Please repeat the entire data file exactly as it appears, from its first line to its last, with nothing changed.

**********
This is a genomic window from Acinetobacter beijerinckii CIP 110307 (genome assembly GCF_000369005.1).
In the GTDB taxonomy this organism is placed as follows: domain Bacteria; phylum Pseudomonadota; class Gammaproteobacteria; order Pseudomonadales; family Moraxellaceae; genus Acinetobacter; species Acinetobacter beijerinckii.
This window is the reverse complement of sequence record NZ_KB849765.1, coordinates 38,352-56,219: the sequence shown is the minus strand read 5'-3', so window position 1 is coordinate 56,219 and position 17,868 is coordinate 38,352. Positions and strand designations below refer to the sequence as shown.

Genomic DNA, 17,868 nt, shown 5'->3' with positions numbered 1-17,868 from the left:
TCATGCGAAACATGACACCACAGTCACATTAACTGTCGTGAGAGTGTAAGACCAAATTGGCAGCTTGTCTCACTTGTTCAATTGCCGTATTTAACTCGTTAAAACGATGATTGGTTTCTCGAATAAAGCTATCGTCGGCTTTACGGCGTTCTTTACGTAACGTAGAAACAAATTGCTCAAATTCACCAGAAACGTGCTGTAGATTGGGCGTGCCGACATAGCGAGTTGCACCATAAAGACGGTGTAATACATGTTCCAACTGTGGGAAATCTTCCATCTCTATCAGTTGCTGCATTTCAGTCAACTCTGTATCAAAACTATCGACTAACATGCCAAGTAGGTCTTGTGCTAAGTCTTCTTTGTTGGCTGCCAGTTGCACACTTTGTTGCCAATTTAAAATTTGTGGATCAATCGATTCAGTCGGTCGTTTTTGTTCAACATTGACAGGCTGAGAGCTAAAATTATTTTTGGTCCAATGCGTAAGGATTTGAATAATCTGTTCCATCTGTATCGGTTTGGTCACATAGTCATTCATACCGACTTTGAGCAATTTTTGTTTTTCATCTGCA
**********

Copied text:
This is a genomic window from Acinetobacter beijerinckii CIP 110307 (genome assembly GCF_000369005.1).
In the GTDB taxonomy this organism is placed as follows: domain Bacteria; phylum Pseudomonadota; class Gammaproteobacteria; order Pseudomonadales; family Moraxellaceae; genus Acinetobacter; species Acinetobacter beijerinckii.
This window is the reverse complement of sequence record NZ_KB849765.1, coordinates 38,352-56,219: the sequence shown is the minus strand read 5'-3', so window position 1 is coordinate 56,219 and position 17,868 is coordinate 38,352. Positions and strand designations below refer to the sequence as shown.

Genomic DNA, 17,868 nt, shown 5'->3' with positions numbered 1-17,868 from the left:
TCATGCGAAACATGACACCACAGTCACATTAACTGTCGTGAGAGTGTAAGACCAAATTGGCAGCTTGTCTCACTTGTTCAATTGCCGTATTTAACTCGTTAAAACGATGATTGGTTTCTCGAATAAAGCTATCGTCGGCTTTACGGCGTTCTTTACGTAACGTAGAAACAAATTGCTCAAATTCACCAGAAACGTGCTGTAGATTGGGCGTGCCGACATAGCGAGTTGCACCATAAAGACGGTGTAATACATGTTCCAACTGTGGGAAATCTTCCATCTCTATCAGTTGCTGCATTTCAGTCAACTCTGTATCAAAACTATCGACTAACATGCCAAGTAGGTCTTGTGCTAAGTCTTCTTTGTTGGCTGCCAGTTGCACACTTTGTTGCCAATTTAAAATTTGTGGATCAATCGATTCAGTCGGTCGTTTTTGTTCAACATTGACAGGCTGAGAGCTAAAATTATTTTTGGTCCAATGCGTAAGGATTTGAATAATCTGTTCCATCTGTATCGGTTTGGTCACATAGTCATTCATACCGACTTTGAGCAATTTTTGTTTTTCATCTGCA